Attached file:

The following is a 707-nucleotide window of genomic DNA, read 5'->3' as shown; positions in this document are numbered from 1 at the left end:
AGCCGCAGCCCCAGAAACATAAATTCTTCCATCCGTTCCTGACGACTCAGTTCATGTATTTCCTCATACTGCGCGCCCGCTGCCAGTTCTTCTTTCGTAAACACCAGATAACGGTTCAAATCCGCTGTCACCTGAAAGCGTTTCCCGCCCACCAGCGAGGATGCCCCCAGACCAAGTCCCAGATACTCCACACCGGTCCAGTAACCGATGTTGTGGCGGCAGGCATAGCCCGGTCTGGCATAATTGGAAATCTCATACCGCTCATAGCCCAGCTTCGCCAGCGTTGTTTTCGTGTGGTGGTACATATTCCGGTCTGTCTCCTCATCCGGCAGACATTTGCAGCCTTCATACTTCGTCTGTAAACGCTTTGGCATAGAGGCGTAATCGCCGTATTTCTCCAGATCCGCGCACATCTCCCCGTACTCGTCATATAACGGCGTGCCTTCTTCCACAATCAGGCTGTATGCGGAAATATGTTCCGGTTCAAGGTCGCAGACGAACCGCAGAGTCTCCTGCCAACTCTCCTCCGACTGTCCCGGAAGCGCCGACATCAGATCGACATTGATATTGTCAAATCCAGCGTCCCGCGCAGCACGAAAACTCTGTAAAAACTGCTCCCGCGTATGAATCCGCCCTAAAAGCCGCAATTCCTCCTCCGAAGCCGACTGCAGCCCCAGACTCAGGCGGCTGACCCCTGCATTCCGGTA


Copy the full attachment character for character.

The following is a 707-nucleotide window of genomic DNA, read 5'->3' as shown; positions in this document are numbered from 1 at the left end:
AGCCGCAGCCCCAGAAACATAAATTCTTCCATCCGTTCCTGACGACTCAGTTCATGTATTTCCTCATACTGCGCGCCCGCTGCCAGTTCTTCTTTCGTAAACACCAGATAACGGTTCAAATCCGCTGTCACCTGAAAGCGTTTCCCGCCCACCAGCGAGGATGCCCCCAGACCAAGTCCCAGATACTCCACACCGGTCCAGTAACCGATGTTGTGGCGGCAGGCATAGCCCGGTCTGGCATAATTGGAAATCTCATACCGCTCATAGCCCAGCTTCGCCAGCGTTGTTTTCGTGTGGTGGTACATATTCCGGTCTGTCTCCTCATCCGGCAGACATTTGCAGCCTTCATACTTCGTCTGTAAACGCTTTGGCATAGAGGCGTAATCGCCGTATTTCTCCAGATCCGCGCACATCTCCCCGTACTCGTCATATAACGGCGTGCCTTCTTCCACAATCAGGCTGTATGCGGAAATATGTTCCGGTTCAAGGTCGCAGACGAACCGCAGAGTCTCCTGCCAACTCTCCTCCGACTGTCCCGGAAGCGCCGACATCAGATCGACATTGATATTGTCAAATCCAGCGTCCCGCGCAGCACGAAAACTCTGTAAAAACTGCTCCCGCGTATGAATCCGCCCTAAAAGCCGCAATTCCTCCTCCGAAGCCGACTGCAGCCCCAGACTCAGGCGGCTGACCCCTGCATTCCGGTA